Patients had to wait 24 hours in ambulances and 600 crew members waited more than 10 hours to hand patients over, the latest data shows.
According to an Association of Ambulance Chief Executives analysis seen by , tens of thousands of ambulance hours were lost in April as paramedics were forced to wait more than 10 hours outside of emergency rooms LatestPageNews.
4,000 ambulances in England were delayed by more than five hours and 599 by more than 10 hours.
The longest delays reported by ambulances reached almost 24 hours in April – the longest on record.
The South West Ambulance Service Trust appeared to have suffered the worst in terms of long delays, reporting a delay of 23.3 hours last month and a total of 45,774 hours lost to handovers.
AACE’s analysis of data from ambulance trusts found that in April there were 3,787 incidents of severe damage due to delays in handing over ambulances and nearly 10,000 incidents of moderate damage.
This is based on the proportion of patients waiting in the back of an ambulance for more than 60 minutes. The data covers the 11 Ambulance Service Trusts across England.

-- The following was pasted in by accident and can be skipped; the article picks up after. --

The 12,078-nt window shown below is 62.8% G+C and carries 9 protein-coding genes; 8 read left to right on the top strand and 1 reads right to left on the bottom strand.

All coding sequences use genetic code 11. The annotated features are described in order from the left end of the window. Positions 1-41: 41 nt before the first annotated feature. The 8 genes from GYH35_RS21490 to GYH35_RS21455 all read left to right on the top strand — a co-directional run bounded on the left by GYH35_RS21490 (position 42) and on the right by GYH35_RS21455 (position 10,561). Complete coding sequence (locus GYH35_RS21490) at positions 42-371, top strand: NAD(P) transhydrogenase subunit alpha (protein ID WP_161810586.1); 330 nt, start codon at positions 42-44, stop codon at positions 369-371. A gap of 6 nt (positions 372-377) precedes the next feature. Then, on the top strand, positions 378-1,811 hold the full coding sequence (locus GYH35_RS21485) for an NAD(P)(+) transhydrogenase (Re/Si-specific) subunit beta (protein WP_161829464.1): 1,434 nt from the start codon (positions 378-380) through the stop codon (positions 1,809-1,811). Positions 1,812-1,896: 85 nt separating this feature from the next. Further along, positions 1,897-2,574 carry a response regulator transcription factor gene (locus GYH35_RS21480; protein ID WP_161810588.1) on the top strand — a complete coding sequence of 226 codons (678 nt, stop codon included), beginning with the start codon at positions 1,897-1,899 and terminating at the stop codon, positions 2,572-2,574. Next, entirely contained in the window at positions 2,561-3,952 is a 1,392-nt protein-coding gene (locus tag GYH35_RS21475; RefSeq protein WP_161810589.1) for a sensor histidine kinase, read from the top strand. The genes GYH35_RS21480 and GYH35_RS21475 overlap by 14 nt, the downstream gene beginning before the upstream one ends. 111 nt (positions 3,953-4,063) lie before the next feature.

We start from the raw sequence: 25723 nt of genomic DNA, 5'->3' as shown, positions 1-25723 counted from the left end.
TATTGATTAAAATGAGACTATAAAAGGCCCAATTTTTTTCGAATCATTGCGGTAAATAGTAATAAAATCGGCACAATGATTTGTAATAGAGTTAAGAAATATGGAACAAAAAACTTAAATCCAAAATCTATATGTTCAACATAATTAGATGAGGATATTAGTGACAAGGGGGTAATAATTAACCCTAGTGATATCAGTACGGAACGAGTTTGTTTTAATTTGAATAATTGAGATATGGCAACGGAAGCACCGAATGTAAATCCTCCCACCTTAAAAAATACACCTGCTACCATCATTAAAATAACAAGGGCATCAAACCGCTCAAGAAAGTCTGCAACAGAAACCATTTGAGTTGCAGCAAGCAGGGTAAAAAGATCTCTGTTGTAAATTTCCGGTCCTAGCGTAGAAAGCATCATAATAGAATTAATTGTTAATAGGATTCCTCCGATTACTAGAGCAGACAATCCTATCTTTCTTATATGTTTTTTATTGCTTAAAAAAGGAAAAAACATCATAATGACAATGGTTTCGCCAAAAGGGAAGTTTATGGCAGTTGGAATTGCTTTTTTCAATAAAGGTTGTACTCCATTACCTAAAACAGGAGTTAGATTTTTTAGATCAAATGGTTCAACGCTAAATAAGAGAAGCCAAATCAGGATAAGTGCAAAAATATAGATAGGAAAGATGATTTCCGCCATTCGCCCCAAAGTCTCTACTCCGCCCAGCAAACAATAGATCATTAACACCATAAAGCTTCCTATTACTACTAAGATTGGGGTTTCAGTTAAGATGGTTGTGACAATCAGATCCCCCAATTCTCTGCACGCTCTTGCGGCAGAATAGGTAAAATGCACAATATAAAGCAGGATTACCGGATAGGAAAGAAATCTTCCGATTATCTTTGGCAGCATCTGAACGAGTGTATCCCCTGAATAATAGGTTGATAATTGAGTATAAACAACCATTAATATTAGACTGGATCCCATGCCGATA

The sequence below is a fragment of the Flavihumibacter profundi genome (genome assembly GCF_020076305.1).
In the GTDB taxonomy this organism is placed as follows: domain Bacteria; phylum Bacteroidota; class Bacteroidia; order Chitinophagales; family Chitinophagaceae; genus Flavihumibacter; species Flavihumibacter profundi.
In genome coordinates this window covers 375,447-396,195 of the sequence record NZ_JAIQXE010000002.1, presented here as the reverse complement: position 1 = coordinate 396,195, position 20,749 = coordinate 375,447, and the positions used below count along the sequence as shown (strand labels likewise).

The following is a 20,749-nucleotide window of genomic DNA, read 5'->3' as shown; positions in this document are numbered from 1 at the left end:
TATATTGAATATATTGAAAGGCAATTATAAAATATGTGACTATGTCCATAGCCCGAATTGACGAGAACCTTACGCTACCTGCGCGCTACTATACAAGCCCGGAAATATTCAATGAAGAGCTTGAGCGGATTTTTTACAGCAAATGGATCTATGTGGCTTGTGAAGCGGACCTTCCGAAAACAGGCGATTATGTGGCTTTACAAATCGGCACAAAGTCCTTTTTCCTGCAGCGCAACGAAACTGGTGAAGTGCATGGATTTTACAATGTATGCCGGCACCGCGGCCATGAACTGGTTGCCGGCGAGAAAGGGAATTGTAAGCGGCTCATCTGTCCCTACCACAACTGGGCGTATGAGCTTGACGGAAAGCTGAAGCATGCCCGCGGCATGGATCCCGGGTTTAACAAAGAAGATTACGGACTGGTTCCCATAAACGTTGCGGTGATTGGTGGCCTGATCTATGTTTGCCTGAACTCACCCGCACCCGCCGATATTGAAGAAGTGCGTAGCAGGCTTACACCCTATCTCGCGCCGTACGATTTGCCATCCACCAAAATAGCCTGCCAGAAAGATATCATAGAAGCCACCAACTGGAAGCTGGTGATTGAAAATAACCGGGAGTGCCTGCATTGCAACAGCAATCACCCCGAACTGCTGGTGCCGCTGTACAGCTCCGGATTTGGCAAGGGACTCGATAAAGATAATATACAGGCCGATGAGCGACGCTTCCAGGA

March hit an all-time high for the number of ambulance hours lost outside of the ER, with 44,000 hours lost due to handovers lasting more than two hours.
There was a slight drop to 40,000 in April, according to a report Monday, but this still shows a huge year-on-year increase compared to April 2021 when there were fewer than 1,000.
Long delays outside hospitals mean delayed response times from ambulances within the community, as emergency patients, such as those suffering from a stroke, waited an average of more than an hour and a half in April.
On Friday LatestPageNews showed the tremendous pressure on ambulance call centers as briefings showed delays in answering 999 calls had risen to 38,000 in April – a 24-fold increase from April 2021.
NHS figures for April showed record delays in the number of patients waiting longer than 12 hours in emergency departments.
Emergency department delays in removing patients from ambulances are due to increased pressure on emergency departments, which are struggling to admit patients into hospital beds amid increasing delays in hospital patient discharge.
For 2022-23, new targets for hospitals mean they must remove 65 percent of patients from ambulances within 15 minutes and 95 percent within 30 minutes.
The 15-minute target is significantly lower than the previous standard, which required 100 percent of handovers to occur within 15 minutes.
However, hospitals have been given a new goal to eliminate all handover delays greater than 60 minutes. NHS England data from April showed there were 41,000 handover delays that lasted 60 minutes or more.
According to reports in the Health Service Journal, NHS England has released a £7.5million-a-year contract to find organizations to help ambulance trusts with ‘surge’ demand.